Finally, some notes from the conference back in December.
The keynote was from Clay Shirky, who talked about spontaneous communities on the web (“Every Page is a Latent Community”). He made a key point that successful platforms are feature-light, but that community rules are the new complexity.
Another interesting point, made in response to a question form the floor, is that mixing amateurs and experts in online communities enriches both groups.
The original publishing metaphor – filter then publish – has become publish and then filter. He suggested the role of libraries should be to apply collaborative filtering and moving toward servicing communities rather than individuals.
I followed this up with the talk from Jenny Levine on the new media for libraries track. She gave a number of examples of academic and public libraries using web2 tools and widgets, including tweeting what users are borrowing and the promise of more social catalogue software such as bibliocommons. The idea of the participatory library was floated.
I then switched over to a series of talks on search optimisation and analytics. Tony Hirst from the Open University talked about course analytics as a way of determining student learning behaviour (with surprisingly long study sessions recorded – unless they were just Facebooking in another window he he). Susanne Koch from Pandia.com gave a good characterisation of online stories as rockets (interesting now), sleepers (catering to the long tail), late bloomers (suddenly popular by chance), honey pots (gateways), screwdrivers (tools) and pubs (social spaces). All backed with analytics data.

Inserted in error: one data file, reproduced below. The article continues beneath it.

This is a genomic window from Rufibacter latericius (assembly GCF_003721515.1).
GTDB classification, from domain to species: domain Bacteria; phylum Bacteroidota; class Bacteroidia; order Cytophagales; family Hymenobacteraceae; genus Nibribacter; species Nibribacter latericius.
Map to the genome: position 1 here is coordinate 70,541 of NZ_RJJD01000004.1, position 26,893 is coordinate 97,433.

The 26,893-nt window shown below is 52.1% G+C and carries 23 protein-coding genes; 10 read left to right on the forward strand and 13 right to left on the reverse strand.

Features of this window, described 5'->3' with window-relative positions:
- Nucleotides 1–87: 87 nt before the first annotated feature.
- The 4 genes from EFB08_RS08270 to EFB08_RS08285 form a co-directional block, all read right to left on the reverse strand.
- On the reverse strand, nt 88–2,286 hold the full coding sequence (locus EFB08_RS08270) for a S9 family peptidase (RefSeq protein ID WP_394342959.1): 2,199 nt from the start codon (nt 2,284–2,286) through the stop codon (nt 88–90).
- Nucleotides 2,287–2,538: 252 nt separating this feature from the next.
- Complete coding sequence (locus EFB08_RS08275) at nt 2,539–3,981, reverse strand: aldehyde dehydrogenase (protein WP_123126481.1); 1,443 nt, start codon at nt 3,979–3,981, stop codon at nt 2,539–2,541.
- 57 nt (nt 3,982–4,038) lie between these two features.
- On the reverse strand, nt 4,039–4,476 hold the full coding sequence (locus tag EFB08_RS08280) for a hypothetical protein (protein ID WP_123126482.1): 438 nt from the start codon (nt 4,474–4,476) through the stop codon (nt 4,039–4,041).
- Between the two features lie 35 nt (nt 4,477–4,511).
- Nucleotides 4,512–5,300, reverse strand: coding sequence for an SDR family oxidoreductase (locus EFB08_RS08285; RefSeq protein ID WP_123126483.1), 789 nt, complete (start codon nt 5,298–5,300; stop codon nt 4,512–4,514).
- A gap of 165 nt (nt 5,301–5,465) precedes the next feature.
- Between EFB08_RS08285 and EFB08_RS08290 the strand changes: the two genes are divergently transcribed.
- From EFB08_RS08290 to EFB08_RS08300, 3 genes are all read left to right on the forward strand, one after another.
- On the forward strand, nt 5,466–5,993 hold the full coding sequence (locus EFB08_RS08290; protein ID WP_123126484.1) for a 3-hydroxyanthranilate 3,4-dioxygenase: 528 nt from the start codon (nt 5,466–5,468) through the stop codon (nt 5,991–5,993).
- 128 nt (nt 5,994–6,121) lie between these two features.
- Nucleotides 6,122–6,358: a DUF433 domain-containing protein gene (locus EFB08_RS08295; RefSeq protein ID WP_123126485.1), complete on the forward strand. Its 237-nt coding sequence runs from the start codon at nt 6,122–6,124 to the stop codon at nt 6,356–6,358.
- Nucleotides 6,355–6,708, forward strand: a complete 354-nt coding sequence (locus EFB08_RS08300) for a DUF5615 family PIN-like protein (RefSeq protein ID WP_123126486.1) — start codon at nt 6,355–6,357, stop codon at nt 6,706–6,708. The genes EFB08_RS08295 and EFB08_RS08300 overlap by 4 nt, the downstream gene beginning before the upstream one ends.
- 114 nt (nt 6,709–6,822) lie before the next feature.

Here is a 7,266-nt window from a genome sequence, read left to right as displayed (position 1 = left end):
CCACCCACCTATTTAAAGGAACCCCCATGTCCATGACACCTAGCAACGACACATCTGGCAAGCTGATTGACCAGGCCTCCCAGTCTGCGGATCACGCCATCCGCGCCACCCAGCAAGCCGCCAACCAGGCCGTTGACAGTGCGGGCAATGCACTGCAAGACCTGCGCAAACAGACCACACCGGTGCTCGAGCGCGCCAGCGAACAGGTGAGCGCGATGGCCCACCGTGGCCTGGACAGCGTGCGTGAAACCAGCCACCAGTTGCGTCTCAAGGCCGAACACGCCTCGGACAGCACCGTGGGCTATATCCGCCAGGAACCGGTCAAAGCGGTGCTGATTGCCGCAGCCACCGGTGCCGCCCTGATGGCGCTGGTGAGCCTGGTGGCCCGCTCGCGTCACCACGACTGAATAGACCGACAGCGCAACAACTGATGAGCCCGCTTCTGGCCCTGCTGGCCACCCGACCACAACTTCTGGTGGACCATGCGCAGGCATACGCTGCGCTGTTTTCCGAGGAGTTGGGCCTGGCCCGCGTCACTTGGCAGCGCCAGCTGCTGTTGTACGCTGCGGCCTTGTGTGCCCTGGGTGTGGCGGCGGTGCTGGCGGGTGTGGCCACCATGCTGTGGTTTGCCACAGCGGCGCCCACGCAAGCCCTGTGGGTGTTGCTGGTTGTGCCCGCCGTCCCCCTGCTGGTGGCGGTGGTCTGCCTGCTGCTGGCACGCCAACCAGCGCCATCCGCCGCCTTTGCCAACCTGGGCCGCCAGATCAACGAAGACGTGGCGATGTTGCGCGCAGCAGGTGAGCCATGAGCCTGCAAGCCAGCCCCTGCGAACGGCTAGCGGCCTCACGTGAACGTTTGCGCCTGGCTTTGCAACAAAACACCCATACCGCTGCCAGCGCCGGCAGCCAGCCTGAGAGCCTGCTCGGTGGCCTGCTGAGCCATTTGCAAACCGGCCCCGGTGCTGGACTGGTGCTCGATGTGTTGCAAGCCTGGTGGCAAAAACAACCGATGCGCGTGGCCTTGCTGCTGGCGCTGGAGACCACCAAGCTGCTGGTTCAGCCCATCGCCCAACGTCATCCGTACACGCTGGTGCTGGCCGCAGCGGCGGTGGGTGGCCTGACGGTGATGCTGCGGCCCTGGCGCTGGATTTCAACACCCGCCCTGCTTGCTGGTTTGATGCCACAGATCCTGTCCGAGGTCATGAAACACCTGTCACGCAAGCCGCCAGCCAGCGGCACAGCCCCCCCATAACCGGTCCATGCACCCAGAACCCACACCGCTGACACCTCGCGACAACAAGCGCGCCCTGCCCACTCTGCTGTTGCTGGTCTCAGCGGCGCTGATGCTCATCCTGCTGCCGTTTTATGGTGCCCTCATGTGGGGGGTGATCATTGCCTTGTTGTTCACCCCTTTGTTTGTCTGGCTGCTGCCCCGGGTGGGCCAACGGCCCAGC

Other good talks I saw were on the changing role of the information professional. Dennie Heye talked about the seven skills of successful information professionals which emphasised the need to be proactive and persuasive. Shiela Corrall gave a really good talk on the hybrid professional, who can combine content, context and technology specialisms.
For me some useful content, then, albeit interspersed with people presenting technology and ideas we have all heard before rather too many times now..